Referring to FIGS. 1 and 2, clutch assembly 54 advantageously provides a selective operation of the electrical generator 52 such that the emergency electrical power generating apparatus 50, 50′ is operated only during a windmill action when an emergency situation arises, and avoids unnecessary operation during normal engine operation. This will extend the lifespan of the electrical generator 52 and ensure the working condition thereof in emergency situations, which is more apparent when speed increasing gearset 56 is included, as illustrated in FIG. 2.

The speed increasing ratio of the speed increasing gearset 56 is generally designed to increase the operative speed of the electrical generator 52 from a relatively low rotational speed of the low pressure spool shaft 17 during a windmill action of the fan assembly 11. Under normal engine operating conditions, however, the fan assembly 11 and the low pressure spool 12 are rotated by the low pressure turbine 15 at a rotational speed much higher than the rotational speed of the low pressure spool shaft 17 during a windmill action of the fan assembly 11. If the emergency electrical power generating apparatus 50′ did not include clutch assembly 54 and the speed increasing gearset 56 was directly coupled to the low pressure spool shaft 17, speed increasing gearset 56 would drive the electrical generator 52 at a rotational speed much higher than the required operative speed of the electrical generator 52. It is therefore desirable to avoid unnecessary operation of the electrical generator 52 under such overspeed conditions.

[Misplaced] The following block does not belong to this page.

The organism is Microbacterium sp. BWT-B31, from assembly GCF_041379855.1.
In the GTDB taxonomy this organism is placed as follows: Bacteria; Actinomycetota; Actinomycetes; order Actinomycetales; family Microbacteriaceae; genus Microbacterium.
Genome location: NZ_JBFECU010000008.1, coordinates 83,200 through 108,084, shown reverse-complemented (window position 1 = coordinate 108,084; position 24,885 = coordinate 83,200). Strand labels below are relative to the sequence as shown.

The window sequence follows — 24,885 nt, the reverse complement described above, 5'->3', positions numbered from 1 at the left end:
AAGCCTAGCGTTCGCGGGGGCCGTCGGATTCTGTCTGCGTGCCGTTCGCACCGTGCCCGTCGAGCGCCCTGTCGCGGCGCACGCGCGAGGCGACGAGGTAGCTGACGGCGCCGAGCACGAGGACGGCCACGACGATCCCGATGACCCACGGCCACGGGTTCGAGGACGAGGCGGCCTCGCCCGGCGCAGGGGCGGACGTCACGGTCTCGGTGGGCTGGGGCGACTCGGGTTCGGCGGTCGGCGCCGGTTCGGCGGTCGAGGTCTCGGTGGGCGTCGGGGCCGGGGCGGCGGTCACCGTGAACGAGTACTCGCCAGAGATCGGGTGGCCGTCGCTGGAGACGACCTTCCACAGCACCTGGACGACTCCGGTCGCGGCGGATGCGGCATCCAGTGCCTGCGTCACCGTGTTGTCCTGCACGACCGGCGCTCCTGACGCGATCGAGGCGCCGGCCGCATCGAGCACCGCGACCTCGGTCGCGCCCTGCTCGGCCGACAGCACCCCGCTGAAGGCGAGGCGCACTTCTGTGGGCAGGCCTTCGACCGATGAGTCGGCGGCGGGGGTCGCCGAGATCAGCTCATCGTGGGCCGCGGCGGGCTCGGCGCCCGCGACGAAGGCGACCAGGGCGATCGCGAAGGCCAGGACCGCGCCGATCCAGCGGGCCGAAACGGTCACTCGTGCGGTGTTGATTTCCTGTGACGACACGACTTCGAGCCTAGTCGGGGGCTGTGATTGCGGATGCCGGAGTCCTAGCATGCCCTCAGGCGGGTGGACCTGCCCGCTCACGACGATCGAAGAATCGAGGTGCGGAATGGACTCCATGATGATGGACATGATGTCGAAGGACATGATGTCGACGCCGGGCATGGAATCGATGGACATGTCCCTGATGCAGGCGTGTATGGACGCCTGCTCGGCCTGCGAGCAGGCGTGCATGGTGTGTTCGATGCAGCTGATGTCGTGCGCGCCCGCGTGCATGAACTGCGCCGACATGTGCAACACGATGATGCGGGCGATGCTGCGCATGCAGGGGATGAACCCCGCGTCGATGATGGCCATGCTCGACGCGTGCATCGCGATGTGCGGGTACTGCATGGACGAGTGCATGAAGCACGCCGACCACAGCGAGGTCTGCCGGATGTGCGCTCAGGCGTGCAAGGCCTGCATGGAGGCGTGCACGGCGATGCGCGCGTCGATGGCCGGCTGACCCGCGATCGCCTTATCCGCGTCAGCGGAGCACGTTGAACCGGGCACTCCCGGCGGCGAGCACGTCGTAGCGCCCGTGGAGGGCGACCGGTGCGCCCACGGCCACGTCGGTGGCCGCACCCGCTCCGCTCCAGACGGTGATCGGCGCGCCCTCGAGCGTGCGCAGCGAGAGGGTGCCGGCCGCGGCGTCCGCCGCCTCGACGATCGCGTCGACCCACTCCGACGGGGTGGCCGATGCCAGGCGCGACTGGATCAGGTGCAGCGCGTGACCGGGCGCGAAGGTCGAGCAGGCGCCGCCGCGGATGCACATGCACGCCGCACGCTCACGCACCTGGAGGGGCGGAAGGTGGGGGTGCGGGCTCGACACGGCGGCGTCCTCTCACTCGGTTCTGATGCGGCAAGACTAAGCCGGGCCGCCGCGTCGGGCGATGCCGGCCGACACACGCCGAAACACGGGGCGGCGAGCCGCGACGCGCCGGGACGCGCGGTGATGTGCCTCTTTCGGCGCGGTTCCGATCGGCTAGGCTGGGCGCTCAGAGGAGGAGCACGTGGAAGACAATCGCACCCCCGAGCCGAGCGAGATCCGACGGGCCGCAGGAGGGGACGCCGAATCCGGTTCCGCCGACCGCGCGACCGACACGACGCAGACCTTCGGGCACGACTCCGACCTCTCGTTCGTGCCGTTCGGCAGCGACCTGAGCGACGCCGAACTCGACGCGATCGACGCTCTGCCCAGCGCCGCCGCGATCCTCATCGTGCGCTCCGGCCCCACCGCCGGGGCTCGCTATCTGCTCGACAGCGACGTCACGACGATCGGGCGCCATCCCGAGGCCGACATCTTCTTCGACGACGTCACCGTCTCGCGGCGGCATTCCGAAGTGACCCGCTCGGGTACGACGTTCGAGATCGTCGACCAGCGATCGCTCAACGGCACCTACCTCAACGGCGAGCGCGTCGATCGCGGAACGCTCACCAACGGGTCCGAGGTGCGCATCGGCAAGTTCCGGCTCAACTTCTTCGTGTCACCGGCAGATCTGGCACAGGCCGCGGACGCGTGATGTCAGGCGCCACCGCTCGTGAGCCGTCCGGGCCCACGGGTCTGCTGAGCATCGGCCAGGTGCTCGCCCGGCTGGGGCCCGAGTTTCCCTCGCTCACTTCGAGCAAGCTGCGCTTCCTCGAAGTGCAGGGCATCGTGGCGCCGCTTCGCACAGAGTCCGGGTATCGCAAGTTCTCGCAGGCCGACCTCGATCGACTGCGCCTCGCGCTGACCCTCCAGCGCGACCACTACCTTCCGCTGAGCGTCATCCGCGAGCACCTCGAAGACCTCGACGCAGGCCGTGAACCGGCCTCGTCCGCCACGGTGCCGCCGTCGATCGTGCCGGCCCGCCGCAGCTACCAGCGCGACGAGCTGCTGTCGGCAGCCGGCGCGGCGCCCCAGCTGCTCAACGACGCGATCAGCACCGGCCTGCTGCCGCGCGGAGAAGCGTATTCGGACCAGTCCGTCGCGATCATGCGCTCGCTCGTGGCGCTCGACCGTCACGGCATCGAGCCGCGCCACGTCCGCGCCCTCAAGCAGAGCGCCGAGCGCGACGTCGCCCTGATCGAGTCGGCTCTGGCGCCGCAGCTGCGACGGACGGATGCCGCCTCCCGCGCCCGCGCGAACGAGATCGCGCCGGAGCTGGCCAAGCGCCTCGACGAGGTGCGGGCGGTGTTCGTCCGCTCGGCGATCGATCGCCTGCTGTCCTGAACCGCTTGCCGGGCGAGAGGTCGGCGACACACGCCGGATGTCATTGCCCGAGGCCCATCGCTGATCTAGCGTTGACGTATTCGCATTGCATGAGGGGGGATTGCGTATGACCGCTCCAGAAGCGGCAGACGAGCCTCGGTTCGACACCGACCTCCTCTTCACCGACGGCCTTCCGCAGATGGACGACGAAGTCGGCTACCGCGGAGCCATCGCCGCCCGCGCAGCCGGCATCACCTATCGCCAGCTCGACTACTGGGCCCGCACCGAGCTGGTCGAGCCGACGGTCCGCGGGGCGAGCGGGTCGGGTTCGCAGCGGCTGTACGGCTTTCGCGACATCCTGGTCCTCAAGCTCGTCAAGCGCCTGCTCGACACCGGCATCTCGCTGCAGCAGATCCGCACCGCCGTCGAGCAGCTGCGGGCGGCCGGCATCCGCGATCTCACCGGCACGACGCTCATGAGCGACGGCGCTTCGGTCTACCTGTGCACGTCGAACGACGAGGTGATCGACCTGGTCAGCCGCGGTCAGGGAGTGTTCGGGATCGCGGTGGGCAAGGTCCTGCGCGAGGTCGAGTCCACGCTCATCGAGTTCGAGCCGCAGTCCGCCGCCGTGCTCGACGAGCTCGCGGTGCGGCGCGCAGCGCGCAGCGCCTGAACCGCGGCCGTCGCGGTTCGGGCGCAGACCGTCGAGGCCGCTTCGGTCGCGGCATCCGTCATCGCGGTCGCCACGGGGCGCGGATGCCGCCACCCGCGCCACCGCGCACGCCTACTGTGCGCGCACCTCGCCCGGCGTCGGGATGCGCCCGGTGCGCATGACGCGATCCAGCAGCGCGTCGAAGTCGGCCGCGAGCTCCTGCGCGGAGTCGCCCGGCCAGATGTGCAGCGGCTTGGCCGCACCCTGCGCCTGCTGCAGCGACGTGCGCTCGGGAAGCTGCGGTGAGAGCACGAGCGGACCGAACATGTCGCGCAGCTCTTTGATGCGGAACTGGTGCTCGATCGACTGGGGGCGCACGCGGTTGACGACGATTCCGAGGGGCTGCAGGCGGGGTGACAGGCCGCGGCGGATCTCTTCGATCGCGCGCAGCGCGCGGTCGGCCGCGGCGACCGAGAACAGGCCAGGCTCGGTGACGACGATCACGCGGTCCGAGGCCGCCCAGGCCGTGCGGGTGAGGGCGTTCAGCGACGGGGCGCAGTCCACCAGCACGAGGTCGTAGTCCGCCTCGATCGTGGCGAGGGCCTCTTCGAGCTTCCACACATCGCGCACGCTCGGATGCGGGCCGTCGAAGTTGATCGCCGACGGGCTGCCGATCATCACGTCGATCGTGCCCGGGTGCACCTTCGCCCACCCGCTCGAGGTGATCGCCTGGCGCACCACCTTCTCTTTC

Various types of clutch assemblies can be used, for example, clutch assembly 54 can be a centrifugal clutch, which is disengaged to disconnect the electrical generator 52 from the low pressure spool shaft 17 when the input side of the clutch assembly 54 coupled with the low pressure spool shaft 17 is rotated at a higher rotational speed range under normal engine operating conditions, and which is engaged to connect the electrical generator 52 to the low pressure spool shaft 17 when the input end of the clutch assembly 54 coupled with the low pressure spool shaft 17 is rotated at a low speed range during a windmill action of the fan assembly 11. The centrifugal clutch is automatically controlled by the change in input speed. However, the component indicated by numeral 54 in either FIG. 1 or FIG. 2, does not represent any particular structural configuration of the clutch assembly, but is only a symbolic indication of the clutch assembly.